Unfortunately, I'm not talking about that sort of delicious cheese today (mmm cheese). Instead, I'm talking about engagement photo cheese. And the wedding wedsite cheese. And the sort of kissy, gaze-into-my-eyes posed photos that go hand in hand (pun indented) with wedding-related announcements. Because these sorts of things make my skin crawl. Maybe it comes from my years as an independent single lady, but I still don't love the public celebration of schmoop that happens leading up to weddings (on the wedding day, however... totally acceptable. Obviously). And engagement photos, partially because they're so polished looking, feel like my old online dating days when I'd screech "Did he get a professional to take his dating profile picture? Is that a headshot? Noooooooo!" I always preferred context and honesty. Maybe a picture of him with his friends. Maybe a snapshot at the beach. It didn't matter, so long as it hinted at a person who had real experiences, a personality, and looked cute enough without a professional's help.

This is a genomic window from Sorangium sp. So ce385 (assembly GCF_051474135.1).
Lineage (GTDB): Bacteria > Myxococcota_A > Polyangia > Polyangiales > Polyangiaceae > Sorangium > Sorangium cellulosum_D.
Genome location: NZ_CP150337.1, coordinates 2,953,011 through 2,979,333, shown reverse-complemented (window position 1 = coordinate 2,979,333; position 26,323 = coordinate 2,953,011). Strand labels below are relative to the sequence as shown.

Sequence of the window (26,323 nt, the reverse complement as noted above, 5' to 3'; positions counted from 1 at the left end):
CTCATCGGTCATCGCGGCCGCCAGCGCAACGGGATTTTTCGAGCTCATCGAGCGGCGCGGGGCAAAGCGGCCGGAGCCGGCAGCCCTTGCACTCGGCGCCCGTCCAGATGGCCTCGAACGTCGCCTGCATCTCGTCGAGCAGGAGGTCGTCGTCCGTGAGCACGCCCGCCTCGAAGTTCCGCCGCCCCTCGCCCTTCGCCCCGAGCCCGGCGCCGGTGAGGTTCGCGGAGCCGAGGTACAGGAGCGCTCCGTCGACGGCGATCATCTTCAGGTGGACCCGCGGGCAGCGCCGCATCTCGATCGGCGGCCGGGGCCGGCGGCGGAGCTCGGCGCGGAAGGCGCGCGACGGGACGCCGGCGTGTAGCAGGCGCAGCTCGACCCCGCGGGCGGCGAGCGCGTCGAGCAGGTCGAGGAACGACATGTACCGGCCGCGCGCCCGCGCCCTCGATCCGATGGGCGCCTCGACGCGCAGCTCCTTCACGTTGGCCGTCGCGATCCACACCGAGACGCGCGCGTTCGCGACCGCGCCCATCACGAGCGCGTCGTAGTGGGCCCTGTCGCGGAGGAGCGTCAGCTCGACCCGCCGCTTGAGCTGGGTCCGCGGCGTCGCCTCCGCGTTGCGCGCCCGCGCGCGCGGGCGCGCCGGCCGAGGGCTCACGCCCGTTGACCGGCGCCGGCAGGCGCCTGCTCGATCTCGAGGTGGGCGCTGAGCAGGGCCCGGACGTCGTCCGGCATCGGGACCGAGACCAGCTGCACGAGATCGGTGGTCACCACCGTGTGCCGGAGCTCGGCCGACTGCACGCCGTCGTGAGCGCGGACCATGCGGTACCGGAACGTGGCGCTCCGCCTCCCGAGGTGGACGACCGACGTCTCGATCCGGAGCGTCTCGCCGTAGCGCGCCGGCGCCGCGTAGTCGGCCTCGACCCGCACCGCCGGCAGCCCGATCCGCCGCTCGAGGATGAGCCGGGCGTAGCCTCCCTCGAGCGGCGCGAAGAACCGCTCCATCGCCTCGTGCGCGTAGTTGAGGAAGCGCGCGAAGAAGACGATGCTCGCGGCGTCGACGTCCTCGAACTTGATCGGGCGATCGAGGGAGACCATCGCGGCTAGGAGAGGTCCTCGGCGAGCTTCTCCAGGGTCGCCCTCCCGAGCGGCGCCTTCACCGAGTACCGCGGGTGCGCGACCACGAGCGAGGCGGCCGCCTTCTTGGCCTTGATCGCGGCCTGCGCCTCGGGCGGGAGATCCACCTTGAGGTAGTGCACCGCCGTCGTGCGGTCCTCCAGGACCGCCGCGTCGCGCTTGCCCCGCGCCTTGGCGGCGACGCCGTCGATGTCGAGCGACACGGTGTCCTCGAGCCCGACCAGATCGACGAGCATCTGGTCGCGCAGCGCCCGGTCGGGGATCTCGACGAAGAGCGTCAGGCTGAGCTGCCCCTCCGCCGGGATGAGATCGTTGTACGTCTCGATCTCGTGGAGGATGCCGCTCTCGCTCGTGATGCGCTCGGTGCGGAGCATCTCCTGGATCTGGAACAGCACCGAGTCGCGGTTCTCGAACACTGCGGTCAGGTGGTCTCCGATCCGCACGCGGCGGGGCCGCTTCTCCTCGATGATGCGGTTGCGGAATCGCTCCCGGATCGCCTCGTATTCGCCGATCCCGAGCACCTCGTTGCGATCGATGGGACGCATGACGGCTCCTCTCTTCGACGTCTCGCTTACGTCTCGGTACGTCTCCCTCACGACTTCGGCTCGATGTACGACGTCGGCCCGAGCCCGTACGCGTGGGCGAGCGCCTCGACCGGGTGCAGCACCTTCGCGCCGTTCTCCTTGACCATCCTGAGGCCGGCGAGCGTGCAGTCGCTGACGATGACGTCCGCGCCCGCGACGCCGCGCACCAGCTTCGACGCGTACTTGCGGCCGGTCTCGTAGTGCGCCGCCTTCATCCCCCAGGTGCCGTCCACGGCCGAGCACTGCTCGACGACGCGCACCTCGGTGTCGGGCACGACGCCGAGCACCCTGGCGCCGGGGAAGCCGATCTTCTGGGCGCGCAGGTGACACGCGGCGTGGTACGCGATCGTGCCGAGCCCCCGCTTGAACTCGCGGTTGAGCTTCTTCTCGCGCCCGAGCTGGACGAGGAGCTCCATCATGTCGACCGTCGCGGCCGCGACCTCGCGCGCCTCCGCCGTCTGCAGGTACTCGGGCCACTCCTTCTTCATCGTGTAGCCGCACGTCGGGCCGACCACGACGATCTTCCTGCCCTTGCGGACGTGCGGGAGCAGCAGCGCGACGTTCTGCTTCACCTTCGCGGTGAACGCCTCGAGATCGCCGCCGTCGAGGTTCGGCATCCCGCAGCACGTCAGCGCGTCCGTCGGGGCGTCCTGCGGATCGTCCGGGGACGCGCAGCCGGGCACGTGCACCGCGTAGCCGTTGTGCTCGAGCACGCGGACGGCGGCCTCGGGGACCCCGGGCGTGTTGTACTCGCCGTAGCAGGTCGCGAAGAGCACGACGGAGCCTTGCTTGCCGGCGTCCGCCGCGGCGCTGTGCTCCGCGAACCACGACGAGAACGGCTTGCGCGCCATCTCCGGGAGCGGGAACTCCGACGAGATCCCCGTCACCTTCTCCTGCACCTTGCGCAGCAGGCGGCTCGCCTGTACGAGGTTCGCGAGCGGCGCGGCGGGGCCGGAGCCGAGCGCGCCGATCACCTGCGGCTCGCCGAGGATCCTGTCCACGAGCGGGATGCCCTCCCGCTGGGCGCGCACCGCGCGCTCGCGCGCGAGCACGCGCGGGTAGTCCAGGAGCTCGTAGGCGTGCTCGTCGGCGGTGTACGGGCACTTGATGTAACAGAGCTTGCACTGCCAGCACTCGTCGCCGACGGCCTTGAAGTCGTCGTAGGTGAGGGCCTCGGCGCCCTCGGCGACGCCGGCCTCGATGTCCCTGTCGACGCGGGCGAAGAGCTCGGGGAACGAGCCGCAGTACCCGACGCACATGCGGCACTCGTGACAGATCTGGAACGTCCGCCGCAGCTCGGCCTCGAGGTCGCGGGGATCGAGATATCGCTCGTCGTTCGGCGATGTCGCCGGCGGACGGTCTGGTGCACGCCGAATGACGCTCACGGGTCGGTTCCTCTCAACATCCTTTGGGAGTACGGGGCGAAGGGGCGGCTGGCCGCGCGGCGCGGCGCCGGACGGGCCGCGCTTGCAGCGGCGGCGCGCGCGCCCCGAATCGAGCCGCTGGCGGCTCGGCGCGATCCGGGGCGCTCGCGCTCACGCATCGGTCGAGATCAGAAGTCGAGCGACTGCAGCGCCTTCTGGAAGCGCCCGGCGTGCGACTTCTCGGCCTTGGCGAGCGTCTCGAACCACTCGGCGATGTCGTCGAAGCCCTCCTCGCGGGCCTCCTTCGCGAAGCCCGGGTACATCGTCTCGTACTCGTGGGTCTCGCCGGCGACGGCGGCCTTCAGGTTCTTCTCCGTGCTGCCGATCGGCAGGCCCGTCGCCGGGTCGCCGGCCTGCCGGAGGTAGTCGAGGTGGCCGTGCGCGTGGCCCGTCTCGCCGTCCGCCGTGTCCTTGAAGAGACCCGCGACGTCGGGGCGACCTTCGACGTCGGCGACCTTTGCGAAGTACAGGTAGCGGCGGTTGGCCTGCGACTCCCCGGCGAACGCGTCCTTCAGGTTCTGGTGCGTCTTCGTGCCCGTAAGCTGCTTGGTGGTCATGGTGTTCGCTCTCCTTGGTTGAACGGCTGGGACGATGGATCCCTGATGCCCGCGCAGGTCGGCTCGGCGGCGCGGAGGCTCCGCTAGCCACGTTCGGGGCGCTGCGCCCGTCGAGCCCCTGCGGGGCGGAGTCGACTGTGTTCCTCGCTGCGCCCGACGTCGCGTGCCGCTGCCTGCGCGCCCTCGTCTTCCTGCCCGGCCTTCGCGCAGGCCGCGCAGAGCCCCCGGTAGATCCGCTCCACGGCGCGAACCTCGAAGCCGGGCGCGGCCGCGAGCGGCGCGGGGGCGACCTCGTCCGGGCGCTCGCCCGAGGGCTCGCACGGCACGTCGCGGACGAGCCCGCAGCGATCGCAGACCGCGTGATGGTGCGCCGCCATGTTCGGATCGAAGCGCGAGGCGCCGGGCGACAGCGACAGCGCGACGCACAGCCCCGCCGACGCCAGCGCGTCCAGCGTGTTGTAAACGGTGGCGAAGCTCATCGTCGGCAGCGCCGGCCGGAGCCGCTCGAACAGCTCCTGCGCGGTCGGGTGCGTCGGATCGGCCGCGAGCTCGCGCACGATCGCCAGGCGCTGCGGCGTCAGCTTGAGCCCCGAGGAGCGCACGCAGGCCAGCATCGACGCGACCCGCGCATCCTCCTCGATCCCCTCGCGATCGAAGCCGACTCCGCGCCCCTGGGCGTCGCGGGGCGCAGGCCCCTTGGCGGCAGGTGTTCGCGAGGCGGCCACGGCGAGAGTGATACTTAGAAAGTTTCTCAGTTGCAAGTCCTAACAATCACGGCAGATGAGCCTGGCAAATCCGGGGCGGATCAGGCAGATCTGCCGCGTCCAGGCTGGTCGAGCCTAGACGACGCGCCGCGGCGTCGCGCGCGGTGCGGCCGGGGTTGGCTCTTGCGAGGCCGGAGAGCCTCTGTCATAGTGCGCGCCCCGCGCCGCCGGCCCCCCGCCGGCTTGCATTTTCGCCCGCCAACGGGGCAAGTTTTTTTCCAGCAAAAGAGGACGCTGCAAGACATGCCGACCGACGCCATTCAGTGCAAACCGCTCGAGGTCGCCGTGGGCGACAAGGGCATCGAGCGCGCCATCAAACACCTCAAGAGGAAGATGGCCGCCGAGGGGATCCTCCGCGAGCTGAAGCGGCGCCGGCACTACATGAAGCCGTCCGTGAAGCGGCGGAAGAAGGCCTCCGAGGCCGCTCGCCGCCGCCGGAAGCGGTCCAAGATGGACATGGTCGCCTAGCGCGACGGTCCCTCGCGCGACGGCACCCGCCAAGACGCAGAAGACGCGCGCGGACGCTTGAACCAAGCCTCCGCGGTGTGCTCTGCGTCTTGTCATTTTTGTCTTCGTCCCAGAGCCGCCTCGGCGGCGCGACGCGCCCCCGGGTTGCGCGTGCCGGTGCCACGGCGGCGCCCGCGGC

Part of my issue with engagement photos as wedding advertisements has been that a) they seem contrived and b) they also seem to focus on the wrong thing. Because to me, a wedding isn't a MeMeMe or UsUsUs day of running around downtown Los Angeles gazing longingly into each others' eyes (which we did during our photo shoot. And which was a lot of indulgent fun).  If that's what were important to us about a wedding, we'd elope. Instead, for us, a wedding is about a ceremony and an amazing celebration that's much bigger than our individual or coupled desires. We've been warned that there won't be much schmoop time, except for our 15 minutes alone after the ceremony, because we'll be both hosting a celebration and partying our little feet off to the music. This is about building a new family. This is about sharing something with them. This is about having and excuse to see so many people who matter to us, in a way that we'll probably never have an excuse for again. It's not about us and our schmoop.